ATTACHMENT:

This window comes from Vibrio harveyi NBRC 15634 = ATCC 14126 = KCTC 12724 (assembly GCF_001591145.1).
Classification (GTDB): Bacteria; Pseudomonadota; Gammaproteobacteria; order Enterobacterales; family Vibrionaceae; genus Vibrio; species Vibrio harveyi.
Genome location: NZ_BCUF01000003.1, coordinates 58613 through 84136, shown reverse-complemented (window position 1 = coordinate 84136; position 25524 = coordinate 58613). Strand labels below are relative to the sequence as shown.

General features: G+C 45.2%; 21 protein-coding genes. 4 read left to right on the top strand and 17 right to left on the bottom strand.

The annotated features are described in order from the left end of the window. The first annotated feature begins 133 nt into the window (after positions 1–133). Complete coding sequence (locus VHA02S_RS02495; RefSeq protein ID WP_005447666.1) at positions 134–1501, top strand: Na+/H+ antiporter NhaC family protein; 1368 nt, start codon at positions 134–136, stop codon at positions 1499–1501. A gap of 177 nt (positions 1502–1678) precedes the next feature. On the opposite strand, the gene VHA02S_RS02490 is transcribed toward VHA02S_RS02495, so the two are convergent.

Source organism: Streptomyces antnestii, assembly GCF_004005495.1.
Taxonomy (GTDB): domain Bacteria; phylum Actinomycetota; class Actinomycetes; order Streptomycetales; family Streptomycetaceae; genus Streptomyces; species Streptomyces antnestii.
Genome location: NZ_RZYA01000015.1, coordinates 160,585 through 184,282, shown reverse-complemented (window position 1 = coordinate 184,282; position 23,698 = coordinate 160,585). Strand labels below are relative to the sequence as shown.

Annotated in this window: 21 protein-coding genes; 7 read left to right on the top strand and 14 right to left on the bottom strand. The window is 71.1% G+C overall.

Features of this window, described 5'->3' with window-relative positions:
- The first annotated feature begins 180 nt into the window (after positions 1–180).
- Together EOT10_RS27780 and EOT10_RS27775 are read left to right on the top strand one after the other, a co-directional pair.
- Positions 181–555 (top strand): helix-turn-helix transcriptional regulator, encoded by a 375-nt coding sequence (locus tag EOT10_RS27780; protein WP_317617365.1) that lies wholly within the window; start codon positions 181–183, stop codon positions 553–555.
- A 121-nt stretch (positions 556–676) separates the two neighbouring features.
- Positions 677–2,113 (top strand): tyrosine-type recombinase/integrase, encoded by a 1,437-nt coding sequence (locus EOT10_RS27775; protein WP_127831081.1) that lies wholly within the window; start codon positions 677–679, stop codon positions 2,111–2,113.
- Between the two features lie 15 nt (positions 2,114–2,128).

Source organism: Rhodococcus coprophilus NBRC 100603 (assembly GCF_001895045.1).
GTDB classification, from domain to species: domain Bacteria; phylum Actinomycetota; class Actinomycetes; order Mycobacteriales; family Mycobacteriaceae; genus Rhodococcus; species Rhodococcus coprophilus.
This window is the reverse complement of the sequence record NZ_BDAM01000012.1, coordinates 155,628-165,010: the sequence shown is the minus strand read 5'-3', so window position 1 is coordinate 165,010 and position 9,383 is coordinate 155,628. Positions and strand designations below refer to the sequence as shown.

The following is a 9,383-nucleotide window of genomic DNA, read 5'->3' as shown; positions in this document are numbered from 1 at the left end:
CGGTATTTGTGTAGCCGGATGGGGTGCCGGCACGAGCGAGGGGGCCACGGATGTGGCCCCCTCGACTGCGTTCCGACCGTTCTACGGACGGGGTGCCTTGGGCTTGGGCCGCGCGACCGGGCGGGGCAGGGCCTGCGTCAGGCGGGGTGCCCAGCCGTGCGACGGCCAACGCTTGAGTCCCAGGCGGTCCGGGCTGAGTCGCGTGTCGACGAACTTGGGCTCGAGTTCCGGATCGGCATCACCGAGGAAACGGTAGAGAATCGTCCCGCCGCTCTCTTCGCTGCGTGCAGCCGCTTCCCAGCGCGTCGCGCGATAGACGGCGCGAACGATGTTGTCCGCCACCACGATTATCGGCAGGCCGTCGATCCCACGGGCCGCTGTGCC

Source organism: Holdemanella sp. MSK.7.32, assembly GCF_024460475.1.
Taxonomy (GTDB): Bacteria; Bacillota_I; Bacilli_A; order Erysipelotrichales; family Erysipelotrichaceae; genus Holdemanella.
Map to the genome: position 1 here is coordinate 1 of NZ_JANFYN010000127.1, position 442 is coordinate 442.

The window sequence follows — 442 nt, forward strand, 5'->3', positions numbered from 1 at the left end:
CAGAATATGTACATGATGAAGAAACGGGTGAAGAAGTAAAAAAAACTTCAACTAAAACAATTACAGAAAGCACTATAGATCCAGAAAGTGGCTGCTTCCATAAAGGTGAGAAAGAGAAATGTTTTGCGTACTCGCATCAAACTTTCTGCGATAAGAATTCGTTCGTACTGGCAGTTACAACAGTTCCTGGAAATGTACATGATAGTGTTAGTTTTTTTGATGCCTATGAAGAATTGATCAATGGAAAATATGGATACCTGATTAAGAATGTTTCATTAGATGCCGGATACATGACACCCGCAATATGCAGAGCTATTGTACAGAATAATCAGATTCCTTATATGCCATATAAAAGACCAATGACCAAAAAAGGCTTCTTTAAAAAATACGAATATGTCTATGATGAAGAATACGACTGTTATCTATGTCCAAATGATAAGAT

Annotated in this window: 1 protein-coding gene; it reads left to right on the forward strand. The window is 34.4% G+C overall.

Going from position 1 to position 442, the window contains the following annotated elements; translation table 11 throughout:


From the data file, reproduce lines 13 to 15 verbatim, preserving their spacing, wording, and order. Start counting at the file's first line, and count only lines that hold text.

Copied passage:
- Positions 181–555 (top strand): helix-turn-helix transcriptional regulator, encoded by a 375-nt coding sequence (locus tag EOT10_RS27780; protein WP_317617365.1) that lies wholly within the window; start codon positions 181–183, stop codon positions 553–555.
- A 121-nt stretch (positions 556–676) separates the two neighbouring features.
- Positions 677–2,113 (top strand): tyrosine-type recombinase/integrase, encoded by a 1,437-nt coding sequence (locus EOT10_RS27775; protein WP_127831081.1) that lies wholly within the window; start codon positions 677–679, stop codon positions 2,111–2,113.